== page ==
Registered since: 2000-02-26
Contribution Points: 15658
Contribution Rank: 1/245
Contact information: Please consider posting in the forum unless you have a very good reason to contact me privately. Seriously, 95% of the mails I'm getting aren't about private matters at all! If you really need to talk to me directly, here's the ways you can do it (in the order of precedence):
- Forum messenger
- E-Mail (see link above)
- Jabber: MrCreosote@jabber.ccc.de
I stopped using ICQ due to the obvious privacy issues attached to using this AOL service, so if you still have my contact, don't expect me to read anything your send me there.
If you're using any Google service (for e-mail or Jabber), I will not reply due to the privacy issues related to this company. If you really have no alternative to 'Big Brother', I might talk to you (but I still won't be too thrilled once I notice the Google name) if you at least use some sort of decent encryption (GPG for e-mail, OTR or even GPG for IM).
The first few years of my life, I involuntarily spent without any computers. That makes them pretty uninteresting and irrelevant (at least for this article...). In the mid-80s, my computer career started with a Commodore Plus/4. With only had six or seven games for it, there wasn't much to choose from, but those few were played extensively - and it was fun! The computer belonged to our grandparents, though, and so it wasn't always available. Roughly at the same time, I also fiddled around with various C64 which belonged to friends from school
In 1990 was the year of the first 'own' computer - an Amiga 500. Of course 'trading' copies with other Amiga users started immediately, anda nice collection of games was quickly built up. From today's point of view, it was still tiny, but for the pre-Internet days, the standards were different, of course.
The following few years pretty much set my taste of games into stone for good. These days, I'm playing the same games I did then. Not because I'm too cheap to buy something new, but because that's what I like. Graphics from that time are stylish pieces of art to me. Gameplay had an all time high in the late 80s and the early 90s. And so that's what I'm stuck with.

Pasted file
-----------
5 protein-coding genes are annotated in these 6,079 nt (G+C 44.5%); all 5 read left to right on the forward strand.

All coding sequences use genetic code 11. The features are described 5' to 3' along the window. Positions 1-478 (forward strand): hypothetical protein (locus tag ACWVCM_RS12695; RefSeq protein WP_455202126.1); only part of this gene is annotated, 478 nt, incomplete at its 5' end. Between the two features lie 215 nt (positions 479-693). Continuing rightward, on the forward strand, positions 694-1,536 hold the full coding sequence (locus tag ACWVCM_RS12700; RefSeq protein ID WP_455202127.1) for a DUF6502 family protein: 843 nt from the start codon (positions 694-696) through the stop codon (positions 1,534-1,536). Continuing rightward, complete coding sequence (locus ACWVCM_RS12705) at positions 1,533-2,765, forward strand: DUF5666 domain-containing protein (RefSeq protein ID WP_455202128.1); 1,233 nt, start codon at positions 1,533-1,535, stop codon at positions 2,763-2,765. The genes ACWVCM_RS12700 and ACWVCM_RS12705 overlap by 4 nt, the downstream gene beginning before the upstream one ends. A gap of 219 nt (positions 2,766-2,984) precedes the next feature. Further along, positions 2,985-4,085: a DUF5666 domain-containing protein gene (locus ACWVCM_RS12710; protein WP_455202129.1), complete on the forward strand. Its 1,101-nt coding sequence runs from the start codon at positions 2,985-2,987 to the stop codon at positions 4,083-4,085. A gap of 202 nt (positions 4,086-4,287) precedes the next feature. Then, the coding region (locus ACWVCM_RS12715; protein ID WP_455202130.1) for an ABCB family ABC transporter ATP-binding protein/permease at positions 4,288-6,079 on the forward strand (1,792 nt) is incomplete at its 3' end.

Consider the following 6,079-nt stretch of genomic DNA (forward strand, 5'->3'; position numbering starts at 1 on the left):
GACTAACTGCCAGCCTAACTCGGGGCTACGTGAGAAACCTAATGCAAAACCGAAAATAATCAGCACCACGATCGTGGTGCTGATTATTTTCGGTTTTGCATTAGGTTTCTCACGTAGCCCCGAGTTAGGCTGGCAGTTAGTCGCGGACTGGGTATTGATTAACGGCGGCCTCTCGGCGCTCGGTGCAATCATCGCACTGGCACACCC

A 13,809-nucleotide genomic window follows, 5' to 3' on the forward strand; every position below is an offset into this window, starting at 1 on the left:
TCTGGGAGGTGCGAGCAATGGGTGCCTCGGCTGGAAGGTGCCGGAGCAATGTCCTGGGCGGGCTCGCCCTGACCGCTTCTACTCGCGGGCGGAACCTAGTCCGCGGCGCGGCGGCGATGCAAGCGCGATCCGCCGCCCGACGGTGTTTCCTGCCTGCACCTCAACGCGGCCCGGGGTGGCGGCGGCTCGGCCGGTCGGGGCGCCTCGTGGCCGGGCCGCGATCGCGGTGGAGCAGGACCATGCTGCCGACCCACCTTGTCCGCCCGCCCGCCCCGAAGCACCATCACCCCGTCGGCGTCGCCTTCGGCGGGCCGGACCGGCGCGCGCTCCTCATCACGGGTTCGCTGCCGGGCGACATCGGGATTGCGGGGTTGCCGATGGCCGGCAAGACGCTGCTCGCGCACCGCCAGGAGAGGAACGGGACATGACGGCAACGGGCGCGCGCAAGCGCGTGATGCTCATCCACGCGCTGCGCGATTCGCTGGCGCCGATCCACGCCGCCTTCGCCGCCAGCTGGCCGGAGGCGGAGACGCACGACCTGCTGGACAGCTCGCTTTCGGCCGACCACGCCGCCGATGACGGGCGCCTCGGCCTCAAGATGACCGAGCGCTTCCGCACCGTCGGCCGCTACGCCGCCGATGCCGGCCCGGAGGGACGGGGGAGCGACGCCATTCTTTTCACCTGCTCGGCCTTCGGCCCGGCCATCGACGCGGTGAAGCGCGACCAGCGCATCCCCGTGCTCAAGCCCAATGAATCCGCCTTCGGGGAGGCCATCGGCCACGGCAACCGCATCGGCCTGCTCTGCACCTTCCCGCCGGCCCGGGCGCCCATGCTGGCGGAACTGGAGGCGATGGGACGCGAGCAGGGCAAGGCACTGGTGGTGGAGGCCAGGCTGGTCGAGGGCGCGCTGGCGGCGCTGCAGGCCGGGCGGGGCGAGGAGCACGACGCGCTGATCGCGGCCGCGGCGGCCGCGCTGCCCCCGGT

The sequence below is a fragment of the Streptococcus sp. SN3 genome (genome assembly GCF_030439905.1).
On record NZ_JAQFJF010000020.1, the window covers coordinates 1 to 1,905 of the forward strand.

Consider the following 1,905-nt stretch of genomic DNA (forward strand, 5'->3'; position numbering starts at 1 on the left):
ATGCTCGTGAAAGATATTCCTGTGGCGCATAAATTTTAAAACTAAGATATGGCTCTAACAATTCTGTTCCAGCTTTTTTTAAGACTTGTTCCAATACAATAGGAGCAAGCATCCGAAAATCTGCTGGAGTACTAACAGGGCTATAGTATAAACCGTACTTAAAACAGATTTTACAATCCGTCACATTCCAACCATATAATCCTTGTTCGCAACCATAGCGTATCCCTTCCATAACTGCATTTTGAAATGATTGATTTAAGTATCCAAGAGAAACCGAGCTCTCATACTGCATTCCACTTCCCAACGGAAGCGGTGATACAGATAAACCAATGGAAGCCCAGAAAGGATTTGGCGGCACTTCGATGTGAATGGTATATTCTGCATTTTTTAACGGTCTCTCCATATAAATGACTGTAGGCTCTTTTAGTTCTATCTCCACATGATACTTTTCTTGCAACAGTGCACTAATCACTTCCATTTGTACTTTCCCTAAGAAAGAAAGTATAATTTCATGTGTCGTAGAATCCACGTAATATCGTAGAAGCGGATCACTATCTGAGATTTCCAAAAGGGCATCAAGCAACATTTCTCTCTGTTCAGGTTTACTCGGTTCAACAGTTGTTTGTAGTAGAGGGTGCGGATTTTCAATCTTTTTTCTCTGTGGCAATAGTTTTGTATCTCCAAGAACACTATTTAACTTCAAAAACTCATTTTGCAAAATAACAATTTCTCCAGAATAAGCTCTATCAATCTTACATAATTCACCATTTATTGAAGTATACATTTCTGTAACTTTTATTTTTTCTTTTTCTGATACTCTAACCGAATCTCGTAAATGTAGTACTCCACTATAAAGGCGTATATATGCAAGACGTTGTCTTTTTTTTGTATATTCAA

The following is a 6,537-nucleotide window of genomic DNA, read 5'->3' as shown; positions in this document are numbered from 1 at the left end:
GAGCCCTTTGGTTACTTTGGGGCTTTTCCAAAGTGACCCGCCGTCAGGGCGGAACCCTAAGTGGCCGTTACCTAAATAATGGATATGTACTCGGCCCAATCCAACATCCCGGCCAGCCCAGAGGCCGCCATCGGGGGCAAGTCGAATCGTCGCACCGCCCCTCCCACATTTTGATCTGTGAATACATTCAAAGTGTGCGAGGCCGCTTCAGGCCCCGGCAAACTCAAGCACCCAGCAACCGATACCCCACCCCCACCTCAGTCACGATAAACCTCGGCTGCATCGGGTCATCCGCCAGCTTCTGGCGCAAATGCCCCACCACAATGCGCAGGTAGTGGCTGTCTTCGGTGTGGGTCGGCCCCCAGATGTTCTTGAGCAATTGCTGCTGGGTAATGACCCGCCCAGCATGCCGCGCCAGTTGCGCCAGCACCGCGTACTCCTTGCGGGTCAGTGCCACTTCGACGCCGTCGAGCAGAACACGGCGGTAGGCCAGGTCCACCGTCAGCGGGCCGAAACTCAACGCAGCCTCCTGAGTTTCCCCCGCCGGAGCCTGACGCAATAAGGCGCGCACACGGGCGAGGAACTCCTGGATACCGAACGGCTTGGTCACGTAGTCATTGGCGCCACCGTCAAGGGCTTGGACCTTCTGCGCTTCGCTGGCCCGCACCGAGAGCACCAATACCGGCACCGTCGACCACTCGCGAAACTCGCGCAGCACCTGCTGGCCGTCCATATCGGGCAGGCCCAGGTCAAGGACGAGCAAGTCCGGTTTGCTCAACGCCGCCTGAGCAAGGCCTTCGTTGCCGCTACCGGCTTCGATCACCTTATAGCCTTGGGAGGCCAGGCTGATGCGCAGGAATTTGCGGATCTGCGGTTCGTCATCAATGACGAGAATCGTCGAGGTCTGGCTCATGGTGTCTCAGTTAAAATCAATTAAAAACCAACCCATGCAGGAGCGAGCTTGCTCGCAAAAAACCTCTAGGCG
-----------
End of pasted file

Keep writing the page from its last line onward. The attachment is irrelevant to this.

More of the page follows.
In mid-1999, I first got to the Internet (one year after getting my first IBM PC). Searching for the newest version of UAE (Amiga emulator), I came across a site called "Abandonware Works" by some guy called Gary Whaley (it's long gone now, so don't bother looking for it). It had a few 'old' PC and Amiga games for download, and it was a member of the active Abandonware rings of that time: TUOL and AR. Following the domino effect, I found more and more of these sites...
Apart from a few forum posting, it wasn't until December 1999 that I decided to become active. I had never made any website before, so I just took Netscape Composer (version 4.x), a few standard gifs I found on the net and CDs, threw them together the best I could, and that was the first version of The Good Old Days.
The site opened its doors to the public on February 28th, 2000. The reasons it took me so long from the plan to actually getting it ready were numerous. First of all, even with a 'WYSIWYG' editor, designing pages took a long time. Webhosts and how to deal with them (signing up, uploading) freaked me out. Last but not least, there are two more reasons: Initially, I planned to make the site completely legal, i.e. get permissions from the copyright holders to distribute their old games. So I sent out e-mails to them... and hardly received any replies at all. Yes, it was probably naive. The absolutely last reason I'm going to mention here was that I wanted to make the site 'quality over quantity' from the start. All games had relatively detailed reviews even then. The rest is history...
My favourite games are Adventures. Point &amp;amp;amp; click is perfect, but I don't mind a good piece of Interactive Fiction at all. However, as with all genres, the execution of the game has to be good. Fun killers in Adventures would for example be enless deathtraps and dead ends, or also useless labyrinths. Strategy comes next in my toplist. Usually round based - hectic and strategy only rarely mix. That does not include so-called 'RTS' which I don't consider strategy. These are the two genres you'll find most of my reviews in. Of course, I won't turn down a nice quick action or sports game. The genres in which you'll only rarely find my name are Simulations (I simply don't like these 'realistic' sims), Puzzle (some highlights are ok, but the normal stuff.... yawn) and RPG (I just can't stand stereotype fantasy, and all this endless bickering about 'stats'... urgh).
Other sites I used to run include the subsites of the Abandonware Network. My computer collection consists of a three PCs (out of which only the 486 is used for gaming), an Amiga 1200, an Amiga 500 and a C64. I don't own any 'consoles'. Not because I have anything against them in general, but they didn't play any mentionable part in my 'socialization', and they're also not very interesting hardware-wise (in contrast to 'computers').
Finally, here's a list of people I'd like to thank: Elwood, Tapuak, Tox, NetDanzr, Vohaul, Mamut, all the contributors and crewmembers and also all the Spam Club regulars. Without you, The Good Old Days probably wouldn't be here today.
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